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A classic California city conjuring images of beaches and towering palm trees, I was excited to stop by Santa Cruz even if briefly.
We were hoping to check out the boardwalk amusement park, but our visit was on a Friday in October, and it was closed! (Click here to check hours before you go.)
I’m not hugely into rides, but I do love historic amusement parks. (This one dates back to 1907.) What’s better than vintage vibes at the seaside?
Not much of a rollercoaster girl, I had my sights set on the colorful Sky Glider. Next time!
After a quick stop by the wharf (not my favorite, but maybe it’s more vibrant during the summertime) we continued on to Lighthouse Point. This is a great spot to watch the surfers below. It also offers views over Lighthouse Field State Beach and further north toward popular Natural Bridges State Beach.
Swanton Berry Farm
This shop offers an extensive variety of pies, soups, cider, coffee and more. You can also pick your own organic strawberries and sample jams, many made with berries I had never heard of before our visit. (Olallieberry, anyone?)
Not your average roadside farm stand, you’ll be tempted to hang out at this inviting space for a while, maybe over one of the books or board games scattered around. It has a rich history, one of the highlights being its status as the first unionized organic farm in the country.
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We passed several other farm stands along this stretch of road, too, so keep an eye out and you’ll be spoiled for local snack options!
Waddell Creek Beach
We pulled off at this beautiful beach that’s popular for windsurfing and kiteboarding. Our timing was perfect as we were treated to a colorful show of both activities.
With more time we would have loved to explore Big Basin Redwoods State Park, stretching inland from the beach.
Año Nuevo State Park
This state park was a highlight of our time on the coast. The timing didn’t hurt – we arrived at golden hour, and the vivid sunlight accenting the trails and beach made for some stunning views.
We hiked a circular route, combining parts of three trails and a walk along the beach. You can read about all of the hike options and look at a trail map here.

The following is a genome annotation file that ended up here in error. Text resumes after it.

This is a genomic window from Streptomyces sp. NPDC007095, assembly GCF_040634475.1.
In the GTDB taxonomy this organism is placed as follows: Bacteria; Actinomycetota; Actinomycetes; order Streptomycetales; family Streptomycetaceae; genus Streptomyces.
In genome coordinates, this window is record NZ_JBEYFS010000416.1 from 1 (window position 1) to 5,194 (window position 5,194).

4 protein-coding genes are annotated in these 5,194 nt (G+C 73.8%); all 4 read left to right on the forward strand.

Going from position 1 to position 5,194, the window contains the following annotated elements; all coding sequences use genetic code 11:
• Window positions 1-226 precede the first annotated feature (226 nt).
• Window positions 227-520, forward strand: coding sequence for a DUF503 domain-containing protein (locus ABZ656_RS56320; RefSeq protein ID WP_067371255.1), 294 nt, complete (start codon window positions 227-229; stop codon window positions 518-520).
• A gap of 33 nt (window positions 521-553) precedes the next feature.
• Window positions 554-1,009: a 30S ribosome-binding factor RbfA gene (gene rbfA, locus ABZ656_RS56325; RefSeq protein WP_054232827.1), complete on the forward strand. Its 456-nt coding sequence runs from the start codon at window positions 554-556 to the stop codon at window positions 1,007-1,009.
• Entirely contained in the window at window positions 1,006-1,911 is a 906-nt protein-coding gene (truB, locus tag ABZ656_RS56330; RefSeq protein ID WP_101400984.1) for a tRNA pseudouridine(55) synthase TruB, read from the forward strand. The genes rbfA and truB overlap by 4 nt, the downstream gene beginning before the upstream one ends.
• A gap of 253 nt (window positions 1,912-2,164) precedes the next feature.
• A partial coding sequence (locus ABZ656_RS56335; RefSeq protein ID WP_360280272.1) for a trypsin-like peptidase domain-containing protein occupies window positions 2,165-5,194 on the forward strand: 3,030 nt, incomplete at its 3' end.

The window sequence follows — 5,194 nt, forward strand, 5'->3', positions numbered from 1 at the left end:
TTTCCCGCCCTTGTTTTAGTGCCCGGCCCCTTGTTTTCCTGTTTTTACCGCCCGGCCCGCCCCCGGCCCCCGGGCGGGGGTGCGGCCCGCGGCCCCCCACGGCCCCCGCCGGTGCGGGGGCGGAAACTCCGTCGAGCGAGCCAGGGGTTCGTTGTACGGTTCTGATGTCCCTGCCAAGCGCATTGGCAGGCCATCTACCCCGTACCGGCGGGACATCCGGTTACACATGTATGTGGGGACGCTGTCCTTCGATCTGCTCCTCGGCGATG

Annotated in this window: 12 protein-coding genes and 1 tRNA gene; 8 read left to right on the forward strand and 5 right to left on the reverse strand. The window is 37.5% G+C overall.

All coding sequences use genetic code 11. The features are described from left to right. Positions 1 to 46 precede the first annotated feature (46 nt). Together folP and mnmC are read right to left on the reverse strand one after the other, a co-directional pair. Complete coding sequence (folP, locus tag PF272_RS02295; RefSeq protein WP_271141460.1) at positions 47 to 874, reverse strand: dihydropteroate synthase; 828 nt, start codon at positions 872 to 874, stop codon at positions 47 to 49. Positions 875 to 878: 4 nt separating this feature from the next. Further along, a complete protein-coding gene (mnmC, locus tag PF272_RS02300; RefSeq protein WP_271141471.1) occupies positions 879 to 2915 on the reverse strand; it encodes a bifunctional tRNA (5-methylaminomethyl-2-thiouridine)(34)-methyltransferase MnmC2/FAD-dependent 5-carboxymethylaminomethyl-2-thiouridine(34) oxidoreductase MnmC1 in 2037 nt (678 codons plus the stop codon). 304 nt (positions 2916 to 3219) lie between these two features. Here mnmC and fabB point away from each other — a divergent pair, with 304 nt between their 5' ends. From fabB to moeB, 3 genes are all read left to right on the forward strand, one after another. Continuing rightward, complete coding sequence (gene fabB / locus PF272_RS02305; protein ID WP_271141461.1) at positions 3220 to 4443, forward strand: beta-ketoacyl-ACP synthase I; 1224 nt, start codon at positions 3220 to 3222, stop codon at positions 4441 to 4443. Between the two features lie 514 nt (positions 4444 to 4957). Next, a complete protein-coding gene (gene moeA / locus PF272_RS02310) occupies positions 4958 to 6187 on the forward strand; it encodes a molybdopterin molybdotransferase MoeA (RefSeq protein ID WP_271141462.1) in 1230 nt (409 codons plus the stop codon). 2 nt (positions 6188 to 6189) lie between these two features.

Año Nuevo is also a great place to see elephant seals, but be sure to plan in advance; the viewing area is only accessible by a docent-led tour or a self-guided permit system. Visits become more restricted between mid-December and the end of May (the seals’ breeding season). Get all the details here.
Pigeon Point Lighthouse
On the lookout for a good place to watch the sunset, we ended up at Pigeon Point Lighthouse. It was the perfect viewing point and an especially scenic end to our day of driving. (The daylight portion, anyway!)
If you’re looking for a place to stay, there’s actually a hostel on-site.
Is any California road trip really a California road trip without a burger and shake at In-N-Out? Having never been before this visit, I was a big advocate for stopping on each of our big drives, and this was no exception.
Our bonus coastal drive between Big Sur and San Francisco was amazing. Being a last-minute addition, there was little to no planning. But that’s the beauty of California’s coast! Just follow Highway 1 and you are bound to pass countless places you’d like to explore, whether you’ve heard of them before or not.
Have you taken a road trip along the Pacific Coast Highway? Where did you visit on yours?
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I’m sharing this post to one of my favorite blog link-ups: the Faraway Files, with Fifi + Hop, Hilary Style, Oregon Girl Around the World, and Suitcases and Sandcastles. Follow the links to check out their sites!